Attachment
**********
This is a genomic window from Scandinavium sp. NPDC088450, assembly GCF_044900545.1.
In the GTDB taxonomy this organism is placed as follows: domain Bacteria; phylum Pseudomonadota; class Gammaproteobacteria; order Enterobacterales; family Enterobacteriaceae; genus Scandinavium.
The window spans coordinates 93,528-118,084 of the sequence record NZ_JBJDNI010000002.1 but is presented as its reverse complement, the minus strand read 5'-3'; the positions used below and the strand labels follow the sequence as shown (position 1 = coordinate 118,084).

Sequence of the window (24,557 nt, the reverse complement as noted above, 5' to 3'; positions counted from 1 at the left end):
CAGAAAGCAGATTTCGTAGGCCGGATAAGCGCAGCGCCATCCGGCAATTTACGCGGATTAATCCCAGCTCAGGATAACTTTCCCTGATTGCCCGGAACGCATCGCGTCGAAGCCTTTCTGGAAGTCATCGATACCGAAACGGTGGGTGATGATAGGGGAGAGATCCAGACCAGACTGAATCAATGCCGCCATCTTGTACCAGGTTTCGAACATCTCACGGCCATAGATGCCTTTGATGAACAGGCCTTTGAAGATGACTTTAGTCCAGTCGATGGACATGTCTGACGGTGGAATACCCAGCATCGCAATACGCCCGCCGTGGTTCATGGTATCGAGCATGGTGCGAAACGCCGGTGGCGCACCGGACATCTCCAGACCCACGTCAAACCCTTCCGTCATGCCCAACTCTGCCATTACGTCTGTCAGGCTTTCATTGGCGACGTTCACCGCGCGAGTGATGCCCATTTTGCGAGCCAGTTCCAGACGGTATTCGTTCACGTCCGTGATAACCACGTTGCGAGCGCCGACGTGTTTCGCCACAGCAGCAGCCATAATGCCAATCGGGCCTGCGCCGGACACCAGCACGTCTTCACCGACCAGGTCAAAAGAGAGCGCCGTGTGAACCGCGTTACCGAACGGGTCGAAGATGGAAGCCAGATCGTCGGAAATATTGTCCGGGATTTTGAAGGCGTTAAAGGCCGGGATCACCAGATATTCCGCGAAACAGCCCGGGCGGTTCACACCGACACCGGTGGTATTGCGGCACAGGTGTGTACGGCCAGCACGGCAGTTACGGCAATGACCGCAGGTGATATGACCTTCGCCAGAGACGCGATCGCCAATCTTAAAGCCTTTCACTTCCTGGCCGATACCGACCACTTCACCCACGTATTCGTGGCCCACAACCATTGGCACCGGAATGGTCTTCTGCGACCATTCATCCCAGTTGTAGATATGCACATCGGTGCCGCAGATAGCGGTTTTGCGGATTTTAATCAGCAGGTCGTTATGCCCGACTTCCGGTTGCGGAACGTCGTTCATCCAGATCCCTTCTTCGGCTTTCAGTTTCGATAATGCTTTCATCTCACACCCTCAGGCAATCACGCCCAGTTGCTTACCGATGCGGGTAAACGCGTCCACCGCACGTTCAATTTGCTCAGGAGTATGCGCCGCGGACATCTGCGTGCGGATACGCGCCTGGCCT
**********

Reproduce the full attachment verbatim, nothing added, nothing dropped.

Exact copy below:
This is a genomic window from Scandinavium sp. NPDC088450, assembly GCF_044900545.1.
In the GTDB taxonomy this organism is placed as follows: domain Bacteria; phylum Pseudomonadota; class Gammaproteobacteria; order Enterobacterales; family Enterobacteriaceae; genus Scandinavium.
The window spans coordinates 93,528-118,084 of the sequence record NZ_JBJDNI010000002.1 but is presented as its reverse complement, the minus strand read 5'-3'; the positions used below and the strand labels follow the sequence as shown (position 1 = coordinate 118,084).

Sequence of the window (24,557 nt, the reverse complement as noted above, 5' to 3'; positions counted from 1 at the left end):
CAGAAAGCAGATTTCGTAGGCCGGATAAGCGCAGCGCCATCCGGCAATTTACGCGGATTAATCCCAGCTCAGGATAACTTTCCCTGATTGCCCGGAACGCATCGCGTCGAAGCCTTTCTGGAAGTCATCGATACCGAAACGGTGGGTGATGATAGGGGAGAGATCCAGACCAGACTGAATCAATGCCGCCATCTTGTACCAGGTTTCGAACATCTCACGGCCATAGATGCCTTTGATGAACAGGCCTTTGAAGATGACTTTAGTCCAGTCGATGGACATGTCTGACGGTGGAATACCCAGCATCGCAATACGCCCGCCGTGGTTCATGGTATCGAGCATGGTGCGAAACGCCGGTGGCGCACCGGACATCTCCAGACCCACGTCAAACCCTTCCGTCATGCCCAACTCTGCCATTACGTCTGTCAGGCTTTCATTGGCGACGTTCACCGCGCGAGTGATGCCCATTTTGCGAGCCAGTTCCAGACGGTATTCGTTCACGTCCGTGATAACCACGTTGCGAGCGCCGACGTGTTTCGCCACAGCAGCAGCCATAATGCCAATCGGGCCTGCGCCGGACACCAGCACGTCTTCACCGACCAGGTCAAAAGAGAGCGCCGTGTGAACCGCGTTACCGAACGGGTCGAAGATGGAAGCCAGATCGTCGGAAATATTGTCCGGGATTTTGAAGGCGTTAAAGGCCGGGATCACCAGATATTCCGCGAAACAGCCCGGGCGGTTCACACCGACACCGGTGGTATTGCGGCACAGGTGTGTACGGCCAGCACGGCAGTTACGGCAATGACCGCAGGTGATATGACCTTCGCCAGAGACGCGATCGCCAATCTTAAAGCCTTTCACTTCCTGGCCGATACCGACCACTTCACCCACGTATTCGTGGCCCACAACCATTGGCACCGGAATGGTCTTCTGCGACCATTCATCCCAGTTGTAGATATGCACATCGGTGCCGCAGATAGCGGTTTTGCGGATTTTAATCAGCAGGTCGTTATGCCCGACTTCCGGTTGCGGAACGTCGTTCATCCAGATCCCTTCTTCGGCTTTCAGTTTCGATAATGCTTTCATCTCACACCCTCAGGCAATCACGCCCAGTTGCTTACCGATGCGGGTAAACGCGTCCACCGCACGTTCAATTTGCTCAGGAGTATGCGCCGCGGACATCTGCGTGCGGATACGCGCCTGGCCT